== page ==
HP filter slope

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pascual
KVRian
Topic Starter
510 posts since 15 Jul, 2003 from costa rica / oregon

Post Fri Aug 12, 2022 3:46 pm

I couldn't find the right thread on this. But I have a question. When it comes to cutting low freq in the master channel to finish a mix, how steep should I set the high pass slope. Ableton offers me a 12db and a 48db per octave. I'm curious what's the general best practice (other than the classic Internet forum SA answer of 'use your ears').

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B
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BertKoor
KVRAF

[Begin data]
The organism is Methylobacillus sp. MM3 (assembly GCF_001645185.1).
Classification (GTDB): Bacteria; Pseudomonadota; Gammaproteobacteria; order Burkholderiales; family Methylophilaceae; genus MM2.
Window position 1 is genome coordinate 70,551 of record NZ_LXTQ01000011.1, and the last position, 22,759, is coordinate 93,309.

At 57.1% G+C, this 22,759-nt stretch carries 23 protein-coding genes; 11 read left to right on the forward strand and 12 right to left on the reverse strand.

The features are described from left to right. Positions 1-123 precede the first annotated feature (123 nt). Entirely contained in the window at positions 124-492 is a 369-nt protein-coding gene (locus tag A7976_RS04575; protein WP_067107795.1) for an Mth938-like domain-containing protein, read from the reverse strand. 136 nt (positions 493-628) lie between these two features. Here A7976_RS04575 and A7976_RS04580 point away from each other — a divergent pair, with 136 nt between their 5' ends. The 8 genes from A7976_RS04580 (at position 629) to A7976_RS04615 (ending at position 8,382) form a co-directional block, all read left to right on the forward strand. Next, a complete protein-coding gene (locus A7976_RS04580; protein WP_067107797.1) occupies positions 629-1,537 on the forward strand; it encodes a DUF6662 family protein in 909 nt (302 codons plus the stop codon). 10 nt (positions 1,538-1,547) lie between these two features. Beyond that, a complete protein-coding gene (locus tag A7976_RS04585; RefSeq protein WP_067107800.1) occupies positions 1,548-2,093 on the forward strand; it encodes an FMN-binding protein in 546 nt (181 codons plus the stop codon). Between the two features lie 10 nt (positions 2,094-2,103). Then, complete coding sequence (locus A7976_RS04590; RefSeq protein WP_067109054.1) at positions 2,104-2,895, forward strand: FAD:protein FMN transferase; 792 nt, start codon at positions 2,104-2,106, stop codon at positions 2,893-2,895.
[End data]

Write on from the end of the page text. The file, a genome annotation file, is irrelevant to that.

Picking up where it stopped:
13935 posts since 8 Mar, 2005 from Utrecht, Holland

Post Fri Aug 12, 2022 11:46 pm

Controversial whether to do this at all. We recently had a long thread about it. It's still on the first page of this subforum
viewtopic.php?t=583829

On individual channels that are not supposed to have any bass, 12dB/oct at 80Hz is sort of standard on analog mixing desks.

Steep slopes give ringing around the tilt freq and much more phase changes.
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legendCNCD
KVRian
1357 posts since 23 Sep, 2004 from Kocmoc

Post Sat Aug 13, 2022 5:30 am

Yeah use 12 or even 6 if needed AT ALL, the higher the Q the higher the phaseshift etc.
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CrystalWizard
KVRAF
1849 posts since 10 Jul, 2008 from Orbit Sol III

Post Sat Aug 13, 2022 8:00 am

Sounds questionable unless you don't have the full mix.